11
Jun

The Goldfinch, by Donna Tartt

Written on June 11, 2014 by Administrador de IE Blogs in Literature

Tartt_TheGoldfinchDonna Tartt’s three novels can all be described as psychological thrillers, but they are experienced as a sequence of highs and crashes, binges and hangovers. Characters are infatuated, confused, guilty, anxious; they suffer hallucinations and nightmares and nearly lose all control. In Tartt’s bestselling debut, The Secret History (1992), a clan of chic Classics students attending an elite Vermont college murder a local farmer while in the throes of a drug-induced bacchanal; throughout, characters distract themselves with Greek poetry and dinner parties, self-medicating with alcohol and sleeping pills. Tartt’s second novel, The Little Friend (2002), set in 1970s Mississippi, also begins with a brutal death – a child hanged in the back garden – which leaves its large cast of characters either dazed with depression or manic with mistaken theories.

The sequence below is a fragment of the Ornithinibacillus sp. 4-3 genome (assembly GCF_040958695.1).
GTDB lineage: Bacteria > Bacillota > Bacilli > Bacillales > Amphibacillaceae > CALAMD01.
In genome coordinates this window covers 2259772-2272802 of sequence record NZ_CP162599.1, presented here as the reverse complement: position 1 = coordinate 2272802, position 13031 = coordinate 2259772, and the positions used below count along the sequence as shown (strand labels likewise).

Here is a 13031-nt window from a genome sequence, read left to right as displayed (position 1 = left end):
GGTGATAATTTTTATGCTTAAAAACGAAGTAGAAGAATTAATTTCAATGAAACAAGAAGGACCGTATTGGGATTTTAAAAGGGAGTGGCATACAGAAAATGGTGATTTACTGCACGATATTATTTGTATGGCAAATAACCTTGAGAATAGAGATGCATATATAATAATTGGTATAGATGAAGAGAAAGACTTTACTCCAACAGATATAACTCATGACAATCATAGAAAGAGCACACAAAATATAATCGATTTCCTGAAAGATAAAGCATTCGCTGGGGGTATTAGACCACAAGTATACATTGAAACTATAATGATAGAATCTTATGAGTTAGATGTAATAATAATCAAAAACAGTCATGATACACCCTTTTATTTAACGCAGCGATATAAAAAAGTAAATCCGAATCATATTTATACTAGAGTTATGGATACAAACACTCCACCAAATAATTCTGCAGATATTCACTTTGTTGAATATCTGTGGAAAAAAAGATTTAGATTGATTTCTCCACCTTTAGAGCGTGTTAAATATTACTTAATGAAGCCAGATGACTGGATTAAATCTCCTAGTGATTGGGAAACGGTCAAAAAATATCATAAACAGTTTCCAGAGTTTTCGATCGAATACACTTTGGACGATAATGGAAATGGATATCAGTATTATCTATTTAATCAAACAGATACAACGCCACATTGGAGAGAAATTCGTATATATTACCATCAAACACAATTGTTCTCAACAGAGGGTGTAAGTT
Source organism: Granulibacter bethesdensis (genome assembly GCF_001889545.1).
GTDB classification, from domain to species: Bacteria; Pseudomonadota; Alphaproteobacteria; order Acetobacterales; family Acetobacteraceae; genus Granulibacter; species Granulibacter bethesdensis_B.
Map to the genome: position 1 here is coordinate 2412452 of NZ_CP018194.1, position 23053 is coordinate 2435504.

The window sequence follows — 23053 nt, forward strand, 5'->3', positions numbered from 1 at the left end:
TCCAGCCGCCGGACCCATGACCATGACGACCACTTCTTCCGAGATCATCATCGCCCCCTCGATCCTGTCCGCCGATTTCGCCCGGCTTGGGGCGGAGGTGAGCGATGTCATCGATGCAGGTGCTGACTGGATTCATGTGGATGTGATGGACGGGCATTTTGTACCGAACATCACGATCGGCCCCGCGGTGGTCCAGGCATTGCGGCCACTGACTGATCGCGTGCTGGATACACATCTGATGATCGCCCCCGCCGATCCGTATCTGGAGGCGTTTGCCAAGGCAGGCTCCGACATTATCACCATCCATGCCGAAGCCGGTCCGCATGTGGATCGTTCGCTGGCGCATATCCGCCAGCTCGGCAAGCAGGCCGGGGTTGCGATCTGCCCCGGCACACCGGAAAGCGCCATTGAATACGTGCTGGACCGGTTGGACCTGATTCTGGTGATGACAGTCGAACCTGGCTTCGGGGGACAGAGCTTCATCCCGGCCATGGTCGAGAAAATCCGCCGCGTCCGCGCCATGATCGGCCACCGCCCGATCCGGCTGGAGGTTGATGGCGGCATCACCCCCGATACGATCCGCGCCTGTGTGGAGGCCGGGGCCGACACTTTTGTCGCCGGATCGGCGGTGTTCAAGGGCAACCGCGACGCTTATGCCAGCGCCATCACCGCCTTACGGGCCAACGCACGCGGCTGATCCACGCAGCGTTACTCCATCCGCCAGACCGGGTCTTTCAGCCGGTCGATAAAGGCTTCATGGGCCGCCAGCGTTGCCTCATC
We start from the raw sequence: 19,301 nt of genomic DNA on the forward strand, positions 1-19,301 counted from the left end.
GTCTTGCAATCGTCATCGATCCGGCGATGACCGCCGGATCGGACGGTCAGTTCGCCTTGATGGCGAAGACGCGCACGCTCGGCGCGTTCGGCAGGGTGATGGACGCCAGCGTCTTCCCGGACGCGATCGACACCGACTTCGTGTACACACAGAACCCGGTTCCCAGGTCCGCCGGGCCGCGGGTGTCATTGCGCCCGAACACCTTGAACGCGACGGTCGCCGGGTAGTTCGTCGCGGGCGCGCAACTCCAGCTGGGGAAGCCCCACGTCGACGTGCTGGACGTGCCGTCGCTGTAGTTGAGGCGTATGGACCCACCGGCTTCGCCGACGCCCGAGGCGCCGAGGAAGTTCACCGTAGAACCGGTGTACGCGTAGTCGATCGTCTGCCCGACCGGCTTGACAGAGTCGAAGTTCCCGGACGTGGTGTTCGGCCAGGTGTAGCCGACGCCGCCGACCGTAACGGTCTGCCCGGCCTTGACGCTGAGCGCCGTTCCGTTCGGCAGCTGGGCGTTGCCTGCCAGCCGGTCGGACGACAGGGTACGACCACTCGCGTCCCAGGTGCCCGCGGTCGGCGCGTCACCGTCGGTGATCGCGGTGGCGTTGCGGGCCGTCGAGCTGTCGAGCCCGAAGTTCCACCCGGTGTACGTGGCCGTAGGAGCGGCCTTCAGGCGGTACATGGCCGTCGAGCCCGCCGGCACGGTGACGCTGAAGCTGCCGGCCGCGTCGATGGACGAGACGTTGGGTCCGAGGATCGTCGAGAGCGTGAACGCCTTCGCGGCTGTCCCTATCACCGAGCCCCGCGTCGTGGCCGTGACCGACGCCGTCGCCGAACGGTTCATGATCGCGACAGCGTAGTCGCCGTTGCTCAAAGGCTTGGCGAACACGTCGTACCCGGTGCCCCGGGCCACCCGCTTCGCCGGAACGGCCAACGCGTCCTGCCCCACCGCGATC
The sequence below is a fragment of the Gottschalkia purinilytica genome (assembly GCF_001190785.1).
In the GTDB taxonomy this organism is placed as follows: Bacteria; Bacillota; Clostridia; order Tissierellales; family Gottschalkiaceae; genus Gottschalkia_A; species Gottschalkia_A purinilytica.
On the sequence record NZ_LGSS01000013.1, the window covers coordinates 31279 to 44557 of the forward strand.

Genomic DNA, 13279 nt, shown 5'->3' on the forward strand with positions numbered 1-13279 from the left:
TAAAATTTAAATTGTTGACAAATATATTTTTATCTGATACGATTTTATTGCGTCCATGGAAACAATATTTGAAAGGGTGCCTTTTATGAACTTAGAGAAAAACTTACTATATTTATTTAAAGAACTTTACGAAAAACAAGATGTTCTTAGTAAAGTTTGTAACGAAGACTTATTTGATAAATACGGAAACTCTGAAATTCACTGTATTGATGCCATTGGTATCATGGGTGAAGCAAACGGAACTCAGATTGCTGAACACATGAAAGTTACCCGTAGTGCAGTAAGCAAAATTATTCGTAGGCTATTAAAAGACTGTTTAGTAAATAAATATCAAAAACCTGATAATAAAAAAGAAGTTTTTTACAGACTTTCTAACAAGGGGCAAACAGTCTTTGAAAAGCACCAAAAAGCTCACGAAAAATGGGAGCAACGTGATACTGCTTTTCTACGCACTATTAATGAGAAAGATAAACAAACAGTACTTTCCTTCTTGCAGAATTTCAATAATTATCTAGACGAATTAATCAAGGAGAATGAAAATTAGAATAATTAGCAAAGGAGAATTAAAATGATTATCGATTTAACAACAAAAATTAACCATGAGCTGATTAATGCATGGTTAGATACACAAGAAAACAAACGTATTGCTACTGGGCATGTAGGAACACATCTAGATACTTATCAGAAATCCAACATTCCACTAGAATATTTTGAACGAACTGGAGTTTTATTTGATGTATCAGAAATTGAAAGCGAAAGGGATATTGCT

The narrator of Tartt’s new novel is Theodore Decker, a young New Yorker similarly drawn to emotional extremes and hedonism. The Goldfinch begins in an Amsterdam hotel where he is in hiding, delirious with flu and reading about his crimes in the local newspaper (like The Secret History, this is a back-to-front kind of detective story). The real action, however, is set in motion by a suspenseful episode in which a bomb is detonated in New York’s Metropolitan Museum, where 13-year-old Theo and his mother have been viewing an exhibition of Dutch old masters. The bomb kills Theo’s mother and several others; the boy escapes but suffers a concussion which, in a sense, lasts for the rest of this 784-page novel, in which he veers between shock, grief, heartache, and a reliance on pharmaceuticals. The tone is permanently heightened; like a Dutch painting, every scene is described in glittering detail and framed with retrospective melancholy. “There was something festive and happy about the two of us,” Theo remembers of his mother, “hurrying up the steps beneath the flimsy candy-striped umbrella, quick quick quick, for all the world as if we were escaping something terrible instead of running right into it … ”

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